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Ravenstonedale is our nearest village, just a few minuets by car or a pleasant walk across the feilds. The village is very pretty and includes two pubs, a village shop, playground and several churches.
The parish of Ravenstonedale consists of four angles - Town, Newbiggin, Fell End and Bowderdale. Street Farm is situated in the Fell End quarter.
Kirkby Stephen is the nearest town to Stonetrail, a short car journey of around 10 minuets. The historic town of Kirkby Stephen, of Norman origin, stands at the head of the Eden Valley. The Eden Valley once formed part of the old county of Westmorland, but is now included in Cumbria. A traditional market town of historic buildings, cobbled yards, quaint corners and interesting shops, the town was granted its market charter by King Edward III in 1353 and still holds a weekly market every Monday. Kirkby Stephen has been a important wool town since medieval times. The town contains a number of interesting art and craft shops shops and a plethora of antique shops as well as plenty of pubs and restaurants. The picturesque market square has a number of interesting historic buildings of varied styles, including The Cloisters, which date from 1810 and were built to provide shelter for market goers, they were once used as the butter market. Many of the buildings were once coaching inns built for weary tavellers over the Howgill Fells. The circle of cobbles around the square marks where the bull ring stood, bull baiting was still carried out in Kirkby Stephen as late as 1820. Kirkby Stephen is a 10 minute drive from Stonetrail and has a large co-op and several excellent local grocery shops.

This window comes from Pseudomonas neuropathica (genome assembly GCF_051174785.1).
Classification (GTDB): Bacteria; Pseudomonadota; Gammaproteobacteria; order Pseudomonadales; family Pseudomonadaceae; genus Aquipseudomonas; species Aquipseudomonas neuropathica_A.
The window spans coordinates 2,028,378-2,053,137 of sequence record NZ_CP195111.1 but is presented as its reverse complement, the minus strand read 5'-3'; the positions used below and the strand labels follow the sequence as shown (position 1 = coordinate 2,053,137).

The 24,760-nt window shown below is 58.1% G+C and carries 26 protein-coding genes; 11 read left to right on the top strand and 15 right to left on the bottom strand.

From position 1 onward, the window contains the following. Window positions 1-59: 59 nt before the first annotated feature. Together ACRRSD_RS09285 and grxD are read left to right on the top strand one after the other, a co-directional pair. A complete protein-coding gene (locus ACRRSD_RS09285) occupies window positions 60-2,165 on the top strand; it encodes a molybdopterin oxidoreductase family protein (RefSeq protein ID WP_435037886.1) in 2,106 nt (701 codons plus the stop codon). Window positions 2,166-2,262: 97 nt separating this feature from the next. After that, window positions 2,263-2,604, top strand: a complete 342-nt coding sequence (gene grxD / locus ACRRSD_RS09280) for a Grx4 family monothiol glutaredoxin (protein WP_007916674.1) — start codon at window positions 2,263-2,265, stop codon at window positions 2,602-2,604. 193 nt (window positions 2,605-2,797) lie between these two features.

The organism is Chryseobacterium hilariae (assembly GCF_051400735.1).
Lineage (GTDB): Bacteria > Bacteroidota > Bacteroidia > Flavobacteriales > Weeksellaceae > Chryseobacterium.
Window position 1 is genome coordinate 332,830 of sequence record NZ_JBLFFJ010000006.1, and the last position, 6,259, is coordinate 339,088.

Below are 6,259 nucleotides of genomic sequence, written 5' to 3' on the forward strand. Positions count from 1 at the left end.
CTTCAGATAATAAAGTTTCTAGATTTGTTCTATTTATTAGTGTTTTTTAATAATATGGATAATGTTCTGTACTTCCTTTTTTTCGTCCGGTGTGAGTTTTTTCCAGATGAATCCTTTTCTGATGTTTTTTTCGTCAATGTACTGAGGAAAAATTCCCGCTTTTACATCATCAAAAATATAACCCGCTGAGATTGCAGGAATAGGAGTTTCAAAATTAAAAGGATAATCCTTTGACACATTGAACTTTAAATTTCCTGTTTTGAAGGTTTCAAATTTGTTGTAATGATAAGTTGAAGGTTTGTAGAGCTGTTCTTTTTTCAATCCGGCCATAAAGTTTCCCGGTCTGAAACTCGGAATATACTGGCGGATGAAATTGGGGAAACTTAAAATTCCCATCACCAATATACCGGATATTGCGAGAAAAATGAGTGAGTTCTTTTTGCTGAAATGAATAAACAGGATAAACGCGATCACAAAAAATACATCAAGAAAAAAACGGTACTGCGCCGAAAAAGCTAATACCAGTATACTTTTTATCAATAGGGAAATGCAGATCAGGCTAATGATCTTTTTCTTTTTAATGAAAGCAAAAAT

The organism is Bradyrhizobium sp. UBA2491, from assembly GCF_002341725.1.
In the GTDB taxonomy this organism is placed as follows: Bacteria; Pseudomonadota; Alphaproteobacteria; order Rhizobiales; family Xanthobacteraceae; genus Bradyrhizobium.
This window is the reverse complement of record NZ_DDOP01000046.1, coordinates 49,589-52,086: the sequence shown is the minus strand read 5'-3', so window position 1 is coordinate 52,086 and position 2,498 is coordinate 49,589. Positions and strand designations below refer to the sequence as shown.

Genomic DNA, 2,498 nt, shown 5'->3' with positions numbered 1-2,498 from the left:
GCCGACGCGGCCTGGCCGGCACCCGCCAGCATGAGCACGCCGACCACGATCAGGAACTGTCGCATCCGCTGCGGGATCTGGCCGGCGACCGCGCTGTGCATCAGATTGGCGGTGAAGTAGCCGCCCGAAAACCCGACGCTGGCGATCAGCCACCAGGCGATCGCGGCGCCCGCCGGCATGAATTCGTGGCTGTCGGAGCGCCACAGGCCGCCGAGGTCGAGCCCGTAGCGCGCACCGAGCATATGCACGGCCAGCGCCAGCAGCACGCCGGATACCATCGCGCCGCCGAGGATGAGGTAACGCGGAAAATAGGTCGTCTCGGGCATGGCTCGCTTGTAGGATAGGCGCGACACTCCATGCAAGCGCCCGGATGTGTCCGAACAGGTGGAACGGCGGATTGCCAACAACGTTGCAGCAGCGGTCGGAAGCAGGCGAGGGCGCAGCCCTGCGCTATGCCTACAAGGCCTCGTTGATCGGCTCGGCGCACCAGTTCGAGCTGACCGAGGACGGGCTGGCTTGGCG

Dentdale, south of Sedbergh is possibly the finest of the Cumbrian Dales, a valley full of beauty and historic interest. It is a farming community, with scattered homesteads, each sharing the fell and valley floor, owing much to the settlement patterns of the Vikings who came here in the 10th century. The Dales Way long distance path runs along the length of the valley, as does the River Dee. Dent is the only village in Dentdale and is one of the most charming in the dales with its narrow cobbled streets & 12th century church. There are lovely gifts shops and an excellent heritatge centre. Dent is also famous for its knitters, In the 18th century, both men and women knitted, often while walking to the fields. Their output of hand-knitted gloves and socks was enormous, providing an important supplementary income. The 12th Century church of St Andrew is well worth a visit, where you can still see Norman features in the Tower, the Nave and the Norman-arched doorway. The church has a leaflet highlighting the places and objects of interest within the church. After Dent, the valley winds its way through Cowgill, on its way to Dent Station some 4.5 miles from the village. Dent is the highest railway station in Britain, at over 1100 feet above sea level, on the famous Carlisle to Settle. The line crosses the huge viaducts at Arten Gill and Dent Head , built of massive blocks of Dent 'marble', from the now-disused quarries nearby, before going through the Blea Moor tunnel to Ribblehead viaduct. At the Dentdale Heritage Centre, visitors will find a wealth of information on the working lives and social customs of the Dalesfolk who inhabited this beautiful area in times past.